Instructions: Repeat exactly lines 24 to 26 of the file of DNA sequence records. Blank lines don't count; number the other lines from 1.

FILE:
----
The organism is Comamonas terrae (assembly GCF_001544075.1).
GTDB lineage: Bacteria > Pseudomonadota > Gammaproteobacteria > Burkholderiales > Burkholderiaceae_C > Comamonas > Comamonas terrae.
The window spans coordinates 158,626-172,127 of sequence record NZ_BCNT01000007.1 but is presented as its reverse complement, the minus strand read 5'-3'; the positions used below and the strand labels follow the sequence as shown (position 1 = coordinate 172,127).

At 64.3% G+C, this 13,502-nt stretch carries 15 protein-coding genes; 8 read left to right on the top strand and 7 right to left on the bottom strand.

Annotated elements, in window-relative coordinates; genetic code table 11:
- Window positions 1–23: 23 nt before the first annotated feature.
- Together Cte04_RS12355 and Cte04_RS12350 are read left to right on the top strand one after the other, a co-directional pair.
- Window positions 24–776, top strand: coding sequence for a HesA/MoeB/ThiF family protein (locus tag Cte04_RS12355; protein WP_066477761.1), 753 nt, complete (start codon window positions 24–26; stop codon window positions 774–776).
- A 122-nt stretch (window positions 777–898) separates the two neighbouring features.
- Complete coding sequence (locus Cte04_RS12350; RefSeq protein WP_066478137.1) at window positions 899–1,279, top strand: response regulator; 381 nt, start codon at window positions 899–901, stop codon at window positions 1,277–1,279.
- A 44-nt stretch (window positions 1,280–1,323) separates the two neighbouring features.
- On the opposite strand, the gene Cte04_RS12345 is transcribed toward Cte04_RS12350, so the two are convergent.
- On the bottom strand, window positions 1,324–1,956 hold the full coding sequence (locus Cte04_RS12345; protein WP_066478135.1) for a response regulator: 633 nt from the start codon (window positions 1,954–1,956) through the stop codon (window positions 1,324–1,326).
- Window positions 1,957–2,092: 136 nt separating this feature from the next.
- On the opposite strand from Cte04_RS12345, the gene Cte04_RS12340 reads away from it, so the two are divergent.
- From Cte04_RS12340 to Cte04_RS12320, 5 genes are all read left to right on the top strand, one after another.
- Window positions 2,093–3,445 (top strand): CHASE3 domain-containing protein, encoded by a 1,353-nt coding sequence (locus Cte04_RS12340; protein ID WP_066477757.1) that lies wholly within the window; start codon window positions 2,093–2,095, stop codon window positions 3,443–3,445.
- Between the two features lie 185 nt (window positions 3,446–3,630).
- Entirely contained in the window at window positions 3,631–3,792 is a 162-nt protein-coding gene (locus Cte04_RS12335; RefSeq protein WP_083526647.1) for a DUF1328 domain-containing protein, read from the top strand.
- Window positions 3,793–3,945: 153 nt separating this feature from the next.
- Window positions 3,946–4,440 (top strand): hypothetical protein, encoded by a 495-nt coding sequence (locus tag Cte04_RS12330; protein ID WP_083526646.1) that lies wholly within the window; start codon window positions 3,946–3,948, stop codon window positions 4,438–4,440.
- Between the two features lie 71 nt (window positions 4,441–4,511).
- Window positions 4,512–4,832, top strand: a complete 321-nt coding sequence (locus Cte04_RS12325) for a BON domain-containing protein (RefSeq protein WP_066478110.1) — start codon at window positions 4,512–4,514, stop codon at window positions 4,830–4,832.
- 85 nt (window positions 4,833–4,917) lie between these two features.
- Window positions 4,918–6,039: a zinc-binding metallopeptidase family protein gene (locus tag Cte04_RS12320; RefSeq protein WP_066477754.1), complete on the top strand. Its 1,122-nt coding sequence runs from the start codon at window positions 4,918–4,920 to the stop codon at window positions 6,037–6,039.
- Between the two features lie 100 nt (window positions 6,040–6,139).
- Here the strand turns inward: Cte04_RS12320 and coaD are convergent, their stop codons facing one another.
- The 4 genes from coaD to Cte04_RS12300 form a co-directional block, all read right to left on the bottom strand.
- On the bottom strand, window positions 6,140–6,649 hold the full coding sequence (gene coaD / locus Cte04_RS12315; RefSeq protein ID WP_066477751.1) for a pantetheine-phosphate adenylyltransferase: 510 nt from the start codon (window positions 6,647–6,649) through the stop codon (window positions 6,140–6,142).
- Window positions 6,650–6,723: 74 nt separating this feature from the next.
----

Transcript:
- 85 nt (window positions 4,833–4,917) lie between these two features.
- Window positions 4,918–6,039: a zinc-binding metallopeptidase family protein gene (locus tag Cte04_RS12320; RefSeq protein WP_066477754.1), complete on the top strand. Its 1,122-nt coding sequence runs from the start codon at window positions 4,918–4,920 to the stop codon at window positions 6,037–6,039.
- Between the two features lie 100 nt (window positions 6,040–6,139).